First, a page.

Scheduling on dataflow graphs (also known as computation graphs) is an NP-hard problem. The traditional exact methods are limited by runtime complexity, while reinforcement learning (RL) and heuristic-based approaches struggle with determinism and solution quality. This research aims to develop an innovative approach that employs machine learning (ML) for addressing combinatorial optimization problems, using scheduling as a case study. The goal is to provide guarantees in optimality and determinism while maintaining the runtime cost of heuristic methods. Specifically, we introduce a novel two-phase RL-to-ILP scheduling framework, which includes three steps: 1) RL solver acts as coarse-grain scheduler, 2) solution relaxation and 3) exact solving via ILP. Our framework demonstrates the same scheduling performance compared with using exact scheduling methods while achieving up to 128 $\times$ speed improvements. This was conducted on actual EdgeTPU platforms, utilizing ImageNet DNN computation graphs as input. Additionally, the framework offers improved on-chip inference runtime and acceleration compared to the commercially available EdgeTPU compiler.
Deep neural networks (DNNs) have substantial computational and memory requirements, and the compilation of its computational graphs has a great impact on the performance of resource-constrained (e.g., computation, I/O, and memory-bound) edge computing systems. While efficient execution of their computational graph requires an effective scheduling algorithm, generating the optimal scheduling solution is a challenging NP-hard problem. Furthermore, the complexity of scheduling DNN computational graphs will further increase on pipelined multi-core systems considering memory communication cost, as well as the increasing size of DNNs. Using the synthetic graph for the training dataset, this work presents a reinforcement learning (RL) based scheduling framework RESPECT, which learns the behaviors of optimal optimization algorithms and generates near-optimal scheduling results with short solving runtime overhead. Our framework has demonstrated up to $\sim2.5\times$ real-world on-chip inference runtime speedups over the commercial compiler with ten popular ImageNet models deployed on the physical Coral Edge TPUs system. Moreover, compared to the exact optimization methods, the proposed RL scheduling improves the scheduling optimization runtime by up to 683$\times$ speedups compared to the commercial compiler and matches the exact optimal solutions with up to 930$\times$ speedups. Finally, we perform a comprehensive generalizability test, which demonstrates RESPECT successfully imitates optimal solving behaviors from small synthetic graphs to large real-world DNNs computational graphs.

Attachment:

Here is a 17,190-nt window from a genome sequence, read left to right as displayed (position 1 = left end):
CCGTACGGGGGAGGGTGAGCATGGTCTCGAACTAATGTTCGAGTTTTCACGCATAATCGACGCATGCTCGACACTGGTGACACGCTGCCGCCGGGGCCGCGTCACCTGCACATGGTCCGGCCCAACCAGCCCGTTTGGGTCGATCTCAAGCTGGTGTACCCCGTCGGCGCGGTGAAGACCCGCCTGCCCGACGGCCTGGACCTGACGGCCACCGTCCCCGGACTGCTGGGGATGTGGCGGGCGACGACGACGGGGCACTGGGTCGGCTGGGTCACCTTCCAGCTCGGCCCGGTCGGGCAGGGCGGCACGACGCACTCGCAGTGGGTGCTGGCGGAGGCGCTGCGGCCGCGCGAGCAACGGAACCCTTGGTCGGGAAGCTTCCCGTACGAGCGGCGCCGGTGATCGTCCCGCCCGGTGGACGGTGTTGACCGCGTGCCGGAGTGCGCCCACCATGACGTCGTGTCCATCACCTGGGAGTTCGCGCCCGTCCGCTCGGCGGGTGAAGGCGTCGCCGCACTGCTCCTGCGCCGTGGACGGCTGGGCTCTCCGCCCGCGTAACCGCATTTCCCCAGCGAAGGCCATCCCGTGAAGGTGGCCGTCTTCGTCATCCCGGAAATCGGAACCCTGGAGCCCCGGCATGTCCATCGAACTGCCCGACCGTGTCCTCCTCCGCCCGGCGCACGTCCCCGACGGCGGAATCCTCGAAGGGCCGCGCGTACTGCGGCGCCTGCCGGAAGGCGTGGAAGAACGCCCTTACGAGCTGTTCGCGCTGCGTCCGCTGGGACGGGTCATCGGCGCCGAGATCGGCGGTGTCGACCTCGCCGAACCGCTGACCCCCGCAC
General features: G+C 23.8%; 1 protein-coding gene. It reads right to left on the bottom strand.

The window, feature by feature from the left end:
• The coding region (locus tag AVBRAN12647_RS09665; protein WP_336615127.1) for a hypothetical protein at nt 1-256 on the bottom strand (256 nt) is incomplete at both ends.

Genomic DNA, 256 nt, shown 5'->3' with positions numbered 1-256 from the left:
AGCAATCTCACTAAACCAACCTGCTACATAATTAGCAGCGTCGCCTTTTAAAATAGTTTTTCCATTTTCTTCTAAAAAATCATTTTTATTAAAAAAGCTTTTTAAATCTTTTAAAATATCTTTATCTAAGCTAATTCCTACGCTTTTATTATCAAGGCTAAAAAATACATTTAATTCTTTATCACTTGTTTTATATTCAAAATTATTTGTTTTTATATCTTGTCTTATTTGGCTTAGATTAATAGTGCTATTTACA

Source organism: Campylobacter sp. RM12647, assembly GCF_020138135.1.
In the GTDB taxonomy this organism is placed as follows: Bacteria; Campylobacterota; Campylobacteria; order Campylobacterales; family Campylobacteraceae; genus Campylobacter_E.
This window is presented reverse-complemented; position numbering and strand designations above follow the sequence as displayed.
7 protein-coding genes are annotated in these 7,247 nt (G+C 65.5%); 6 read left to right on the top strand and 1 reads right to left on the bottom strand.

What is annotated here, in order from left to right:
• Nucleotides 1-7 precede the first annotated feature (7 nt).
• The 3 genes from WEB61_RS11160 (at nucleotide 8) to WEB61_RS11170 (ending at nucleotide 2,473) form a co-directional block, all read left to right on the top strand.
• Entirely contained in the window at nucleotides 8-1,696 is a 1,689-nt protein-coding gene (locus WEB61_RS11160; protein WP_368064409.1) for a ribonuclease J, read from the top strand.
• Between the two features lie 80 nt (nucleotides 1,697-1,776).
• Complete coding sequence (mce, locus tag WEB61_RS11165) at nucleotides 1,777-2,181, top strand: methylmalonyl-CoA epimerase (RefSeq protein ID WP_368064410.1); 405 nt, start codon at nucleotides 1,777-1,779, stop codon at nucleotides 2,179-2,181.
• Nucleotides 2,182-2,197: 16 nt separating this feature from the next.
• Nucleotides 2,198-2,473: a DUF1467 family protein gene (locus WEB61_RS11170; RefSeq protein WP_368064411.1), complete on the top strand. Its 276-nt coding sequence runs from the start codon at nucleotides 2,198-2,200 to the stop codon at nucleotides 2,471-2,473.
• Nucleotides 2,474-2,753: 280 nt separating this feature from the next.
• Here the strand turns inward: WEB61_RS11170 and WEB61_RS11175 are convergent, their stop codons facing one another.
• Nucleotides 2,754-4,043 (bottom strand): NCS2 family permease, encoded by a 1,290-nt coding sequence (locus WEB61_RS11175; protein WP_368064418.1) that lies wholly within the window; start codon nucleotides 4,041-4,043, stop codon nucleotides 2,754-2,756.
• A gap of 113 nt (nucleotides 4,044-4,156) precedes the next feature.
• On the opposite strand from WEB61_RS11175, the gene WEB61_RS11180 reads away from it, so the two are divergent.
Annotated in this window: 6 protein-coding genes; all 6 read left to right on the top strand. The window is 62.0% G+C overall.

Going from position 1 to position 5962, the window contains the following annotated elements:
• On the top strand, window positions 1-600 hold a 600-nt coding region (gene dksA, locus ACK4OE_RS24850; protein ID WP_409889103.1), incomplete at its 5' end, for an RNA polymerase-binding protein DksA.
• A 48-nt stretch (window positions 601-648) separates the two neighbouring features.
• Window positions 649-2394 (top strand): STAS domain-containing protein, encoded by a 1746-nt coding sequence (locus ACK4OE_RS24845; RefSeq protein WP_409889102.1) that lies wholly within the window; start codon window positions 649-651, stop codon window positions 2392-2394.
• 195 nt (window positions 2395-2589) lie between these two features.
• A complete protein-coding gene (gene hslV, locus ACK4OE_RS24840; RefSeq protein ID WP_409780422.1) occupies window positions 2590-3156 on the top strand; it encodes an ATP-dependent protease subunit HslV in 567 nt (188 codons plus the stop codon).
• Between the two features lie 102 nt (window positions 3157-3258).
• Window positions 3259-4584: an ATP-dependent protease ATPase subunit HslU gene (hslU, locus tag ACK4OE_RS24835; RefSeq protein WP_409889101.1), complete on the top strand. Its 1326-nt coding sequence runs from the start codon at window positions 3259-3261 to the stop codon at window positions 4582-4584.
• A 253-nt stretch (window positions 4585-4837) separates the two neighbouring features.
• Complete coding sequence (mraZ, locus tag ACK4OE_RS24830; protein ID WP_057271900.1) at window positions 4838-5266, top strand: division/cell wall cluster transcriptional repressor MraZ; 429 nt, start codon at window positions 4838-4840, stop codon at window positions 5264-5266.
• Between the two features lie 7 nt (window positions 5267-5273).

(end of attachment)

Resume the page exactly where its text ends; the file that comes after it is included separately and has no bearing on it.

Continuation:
Hateful Meme Challenge proposed by Facebook AI has attracted contestants around the world. The challenge focuses on detecting hateful speech in multimodal memes. Various state-of-the-art deep learning models have been applied to this problem and the performance on challenge's leaderboard has also been constantly improved. In this paper, we enhance the hateful detection framework, including utilizing Detectron for feature extraction, exploring different setups of VisualBERT and UNITER models with different loss functions, researching the association between the hateful memes and the sensitive text features, and finally building ensemble method to boost model performance. The AUROC of our fine-tuned VisualBERT, UNITER, and ensemble method achieves 0.765, 0.790, and 0.803 on the challenge's test set, respectively, which beats the baseline models. Our code is available at https://github.com/yatingtian/hateful-meme